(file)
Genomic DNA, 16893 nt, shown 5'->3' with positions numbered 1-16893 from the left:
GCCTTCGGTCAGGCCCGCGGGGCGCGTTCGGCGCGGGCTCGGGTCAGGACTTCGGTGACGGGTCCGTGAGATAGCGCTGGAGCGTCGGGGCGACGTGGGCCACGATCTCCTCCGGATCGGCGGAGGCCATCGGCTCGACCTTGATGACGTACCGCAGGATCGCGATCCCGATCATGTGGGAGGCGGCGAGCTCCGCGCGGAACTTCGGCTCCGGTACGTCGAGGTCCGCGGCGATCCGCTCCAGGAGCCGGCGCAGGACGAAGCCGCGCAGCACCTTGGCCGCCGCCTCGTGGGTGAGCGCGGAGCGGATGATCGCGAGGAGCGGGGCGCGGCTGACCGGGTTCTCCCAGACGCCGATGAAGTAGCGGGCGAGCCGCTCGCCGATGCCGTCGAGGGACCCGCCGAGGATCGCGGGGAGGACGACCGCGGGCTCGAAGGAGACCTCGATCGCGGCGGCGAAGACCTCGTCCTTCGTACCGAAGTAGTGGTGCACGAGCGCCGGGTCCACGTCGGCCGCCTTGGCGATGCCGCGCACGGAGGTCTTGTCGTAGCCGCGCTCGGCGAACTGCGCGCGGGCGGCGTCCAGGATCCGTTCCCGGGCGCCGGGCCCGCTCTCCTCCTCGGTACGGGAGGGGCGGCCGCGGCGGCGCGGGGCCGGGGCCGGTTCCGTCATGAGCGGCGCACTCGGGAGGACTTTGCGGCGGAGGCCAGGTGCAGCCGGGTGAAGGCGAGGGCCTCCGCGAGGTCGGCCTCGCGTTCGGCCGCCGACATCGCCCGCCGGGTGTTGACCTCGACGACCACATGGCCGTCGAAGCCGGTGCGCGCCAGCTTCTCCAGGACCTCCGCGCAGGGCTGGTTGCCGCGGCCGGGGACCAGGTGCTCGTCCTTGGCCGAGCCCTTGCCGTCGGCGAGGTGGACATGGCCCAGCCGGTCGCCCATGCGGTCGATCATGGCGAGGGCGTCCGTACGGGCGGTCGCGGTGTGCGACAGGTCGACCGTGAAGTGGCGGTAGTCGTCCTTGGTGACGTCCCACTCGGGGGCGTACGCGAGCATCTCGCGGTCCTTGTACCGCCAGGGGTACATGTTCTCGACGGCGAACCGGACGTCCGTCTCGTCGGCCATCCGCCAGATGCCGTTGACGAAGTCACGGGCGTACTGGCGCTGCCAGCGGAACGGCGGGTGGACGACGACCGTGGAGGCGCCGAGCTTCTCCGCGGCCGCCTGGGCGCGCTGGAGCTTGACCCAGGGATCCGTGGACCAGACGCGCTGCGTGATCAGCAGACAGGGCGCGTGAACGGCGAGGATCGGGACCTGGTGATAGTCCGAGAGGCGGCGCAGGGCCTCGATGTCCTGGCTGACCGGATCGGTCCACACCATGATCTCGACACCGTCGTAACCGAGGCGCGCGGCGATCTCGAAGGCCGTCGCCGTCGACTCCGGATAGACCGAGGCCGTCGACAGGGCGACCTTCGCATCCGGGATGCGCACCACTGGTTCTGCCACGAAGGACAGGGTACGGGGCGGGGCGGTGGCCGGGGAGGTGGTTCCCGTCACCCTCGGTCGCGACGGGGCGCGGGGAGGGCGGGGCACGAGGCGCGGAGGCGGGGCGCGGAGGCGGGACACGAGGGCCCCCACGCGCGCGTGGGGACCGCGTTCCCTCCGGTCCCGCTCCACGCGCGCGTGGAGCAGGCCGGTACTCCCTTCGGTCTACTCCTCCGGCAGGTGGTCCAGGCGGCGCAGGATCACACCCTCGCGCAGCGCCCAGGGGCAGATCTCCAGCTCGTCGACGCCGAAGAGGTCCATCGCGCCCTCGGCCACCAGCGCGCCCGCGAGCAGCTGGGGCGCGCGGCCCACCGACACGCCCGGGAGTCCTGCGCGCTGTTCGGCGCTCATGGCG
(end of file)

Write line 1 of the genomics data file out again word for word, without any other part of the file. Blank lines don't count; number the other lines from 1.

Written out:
Genomic DNA, 16893 nt, shown 5'->3' with positions numbered 1-16893 from the left: